Disclaimer: We acknowledge that there are many different words that individuals use to describe themselves after experiencing sexual assault, and in this article, we only use the term “survivor” for the sake of consistency. We acknowledge that there are many different ways of processing sexual violence, and we believe each individual should be able to choose the language that they are most comfortable with.
Listen and Comfort Them
The most important thing you can do for a survivor who has shared their experience with you is listen. Your friend or loved one has chosen to share something deeply personal with you, and it is likely going to be very hard for them to fully explain the story. Offer your open ears, and give them your full, undivided attention. Do not jump to conclusions or make judgments. Let your friend decide what he or she would like to tell you, and do not push them to give more information than they want to. Be patient, understanding, and know that your friend or loved one may need weeks, months, or even years before they can fully talk about what happened. Try your best to be easily accessible to the person in the weeks and months after the assault, as they may need to confide in you on a regular basis.
Don’t Make Assumptions or Assign Blame
First, remember that rape and sexual assault can happen to anyone, regardless of their sex or gender identity. Because rape can be and often is committed by a friend or acquaintance of the survivor, you may have met the suspect or even consider them a friend. Even so, do not draw conclusions on who was responsible for the sexual assault. It is crucial that you remain unbiased; do not blame the survivor. No one ever asks to be raped or sexually assaulted. A common misconception is that women and men are “asking for it” because of the way they dress or act, the amount of alcohol or drugs they intake, or the situations they put themselves in. Take your friend or loved one’s word as truth, and respect his or her choice to tell you about the experience. Avoid questions such as:
- “Were you flirting with him/her?”
- “Were you drunk?”
- “What did you do to lead them on?”
These questions, regardless of tone or intent, may push the survivor towards self-blame. Second, do not be surprised if the survivor starts to make self-blaming statements of their own. It is very common for survivors of trauma to blame themselves. If this occurs, you may want to gently remind the survivor that they are not at fault, but do not push them to change their mind if they resist. Healing is a long and complex process, and every survivor experiences at their own rate.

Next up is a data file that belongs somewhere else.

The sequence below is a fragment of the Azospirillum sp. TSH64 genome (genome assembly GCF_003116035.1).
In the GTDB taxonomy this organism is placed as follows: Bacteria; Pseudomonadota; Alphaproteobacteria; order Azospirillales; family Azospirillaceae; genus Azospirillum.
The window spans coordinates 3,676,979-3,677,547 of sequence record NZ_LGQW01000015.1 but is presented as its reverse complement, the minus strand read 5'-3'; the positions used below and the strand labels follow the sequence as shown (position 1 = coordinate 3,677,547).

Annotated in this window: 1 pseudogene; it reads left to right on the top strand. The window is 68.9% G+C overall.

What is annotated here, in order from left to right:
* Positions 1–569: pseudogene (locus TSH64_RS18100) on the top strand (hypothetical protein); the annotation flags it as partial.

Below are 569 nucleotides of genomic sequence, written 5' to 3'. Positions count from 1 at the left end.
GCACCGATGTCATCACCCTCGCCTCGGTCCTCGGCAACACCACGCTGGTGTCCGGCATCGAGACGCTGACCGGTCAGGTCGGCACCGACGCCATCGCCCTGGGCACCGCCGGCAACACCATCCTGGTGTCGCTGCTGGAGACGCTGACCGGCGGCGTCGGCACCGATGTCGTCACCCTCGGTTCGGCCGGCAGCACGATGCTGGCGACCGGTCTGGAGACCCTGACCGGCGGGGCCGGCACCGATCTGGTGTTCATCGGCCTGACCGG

Help to Seek Further Resources
Encourage your friend to make her or his own decisions regarding the assault. If the survivor knows the assaulter and wishes to press charges, help them do so. If they decide not to tell anyone else, respect that decision. Look for resources or local rape crisis centers in the nearby area, and inform your friend about their options. If they want to talk to someone else, consider referring them to a sexual assault hotline, a rape crisis center, or counseling. If the survivor comes to you seven days or less after the sexual assault occurred, and she or he would like to press charges, suggest that the two of you go to the nearest ER. ER staff will perform a forensic medical exam, also known as a “rape kit,” which will collect possible evidence against the perpetrator.1 It is recommended that the rape survivor not use the restroom, shower, eat, change clothes, or brush their teeth after the assault in order to preserve possible evidence.1 If the sexual assault included genital rape, a doctor may also test for sexually transmitted infections or prescribe emergency contraception if there is a risk of pregnancy.
Keep It Confidential
Keep your friend or loved one’s experience private. If she or he seems depressed, anxious, or exhibits unusual behavior, know that these are all emotional side effects that can be expected of survivors of sexual assault. Suggest that they see a counselor, therapist, or other support figure to further explore the experience. If the person stops interacting with others, avoids communication, or expresses suicidal thoughts, seek advice from a local rape crisis center or health clinic. They may tell you to inform the survivor’s family, so that she or he can get the help they require.
Take Care of Yourself
Last but not least, take care of yourself as well. Being a friend or confidant to a survivor of sexual assault can be a heavy burden in itself. Your friend chose to tell you for a reason—they trust you. If you feel overwhelmed or stressed being the sole keeper of your friend’s secret, consider seeing a counselor or other support figure. They may help you better understand how you can support your friend or loved one through this trying time.
If you would like to talk to someone immediately, call this number: 1.800.656.HOPE (National Sexual Assault Hotline)
1. “Help A Friend | Rape Treatment Center.” Help A Friend | Rape Treatment Center. N.p., n.d. Web. 24 Jan. 2015.
2. Trotta, Sarah O. “How To Help A Friend Who Has Been Sexually Assaulted.” Everyday Feminism. N.p., 21 Jan. 2013. Web. 24 Jan. 2015.
Last updated 5 February 2015.